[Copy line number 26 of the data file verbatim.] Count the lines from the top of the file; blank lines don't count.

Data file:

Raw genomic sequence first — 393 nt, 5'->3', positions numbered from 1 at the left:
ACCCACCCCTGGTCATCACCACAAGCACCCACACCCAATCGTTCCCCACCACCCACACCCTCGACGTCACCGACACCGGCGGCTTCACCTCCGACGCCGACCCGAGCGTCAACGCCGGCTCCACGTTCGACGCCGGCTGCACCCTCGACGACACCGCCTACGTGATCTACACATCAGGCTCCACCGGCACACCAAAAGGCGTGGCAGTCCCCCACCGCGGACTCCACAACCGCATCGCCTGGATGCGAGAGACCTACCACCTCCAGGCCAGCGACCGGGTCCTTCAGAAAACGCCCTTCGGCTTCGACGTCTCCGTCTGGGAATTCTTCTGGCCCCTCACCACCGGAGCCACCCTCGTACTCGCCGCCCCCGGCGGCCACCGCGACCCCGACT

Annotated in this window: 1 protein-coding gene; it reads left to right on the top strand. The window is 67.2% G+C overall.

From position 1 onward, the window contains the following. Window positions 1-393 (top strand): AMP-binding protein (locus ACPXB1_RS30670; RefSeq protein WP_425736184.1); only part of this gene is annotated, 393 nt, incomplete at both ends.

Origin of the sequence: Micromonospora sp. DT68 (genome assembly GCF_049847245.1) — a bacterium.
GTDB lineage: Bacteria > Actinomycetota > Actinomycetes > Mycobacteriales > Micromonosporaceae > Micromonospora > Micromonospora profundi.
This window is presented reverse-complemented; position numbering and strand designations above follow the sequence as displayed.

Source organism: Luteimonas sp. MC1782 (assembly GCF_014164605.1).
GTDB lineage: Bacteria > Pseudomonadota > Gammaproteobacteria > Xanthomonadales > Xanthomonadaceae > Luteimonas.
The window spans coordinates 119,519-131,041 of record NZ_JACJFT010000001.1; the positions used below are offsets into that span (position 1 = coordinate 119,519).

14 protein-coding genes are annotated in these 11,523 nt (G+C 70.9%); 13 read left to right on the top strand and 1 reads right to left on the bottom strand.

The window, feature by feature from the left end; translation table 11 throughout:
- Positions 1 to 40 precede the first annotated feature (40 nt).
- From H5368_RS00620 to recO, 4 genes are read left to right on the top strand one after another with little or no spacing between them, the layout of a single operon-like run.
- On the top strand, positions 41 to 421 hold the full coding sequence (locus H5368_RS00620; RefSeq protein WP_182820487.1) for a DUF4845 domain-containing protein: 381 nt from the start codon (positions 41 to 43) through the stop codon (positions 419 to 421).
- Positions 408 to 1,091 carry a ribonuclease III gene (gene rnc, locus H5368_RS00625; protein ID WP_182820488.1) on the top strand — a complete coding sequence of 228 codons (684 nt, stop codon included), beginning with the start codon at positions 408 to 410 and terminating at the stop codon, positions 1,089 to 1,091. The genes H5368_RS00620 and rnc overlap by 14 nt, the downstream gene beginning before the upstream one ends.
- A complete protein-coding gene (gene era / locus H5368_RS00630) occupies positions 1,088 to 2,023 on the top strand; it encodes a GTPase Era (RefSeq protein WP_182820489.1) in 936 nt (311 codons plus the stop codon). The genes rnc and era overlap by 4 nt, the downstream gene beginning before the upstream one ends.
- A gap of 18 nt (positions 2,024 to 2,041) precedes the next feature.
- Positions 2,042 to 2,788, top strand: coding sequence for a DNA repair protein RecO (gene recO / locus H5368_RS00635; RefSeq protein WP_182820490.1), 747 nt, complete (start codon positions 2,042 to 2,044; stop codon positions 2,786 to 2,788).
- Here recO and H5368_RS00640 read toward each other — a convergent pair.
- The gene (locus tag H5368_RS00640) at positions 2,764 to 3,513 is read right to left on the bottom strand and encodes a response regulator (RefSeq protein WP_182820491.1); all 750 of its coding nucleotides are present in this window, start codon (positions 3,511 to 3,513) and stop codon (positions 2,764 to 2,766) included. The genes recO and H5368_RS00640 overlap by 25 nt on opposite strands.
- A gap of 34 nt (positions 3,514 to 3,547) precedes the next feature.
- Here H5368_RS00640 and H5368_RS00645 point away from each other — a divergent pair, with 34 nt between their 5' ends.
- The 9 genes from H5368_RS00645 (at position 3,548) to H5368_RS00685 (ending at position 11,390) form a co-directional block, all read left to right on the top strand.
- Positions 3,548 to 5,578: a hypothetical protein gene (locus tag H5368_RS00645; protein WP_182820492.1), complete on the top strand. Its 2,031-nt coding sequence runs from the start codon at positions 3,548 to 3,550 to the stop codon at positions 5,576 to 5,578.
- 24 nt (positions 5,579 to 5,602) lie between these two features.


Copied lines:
- 24 nt (positions 5,579 to 5,602) lie between these two features.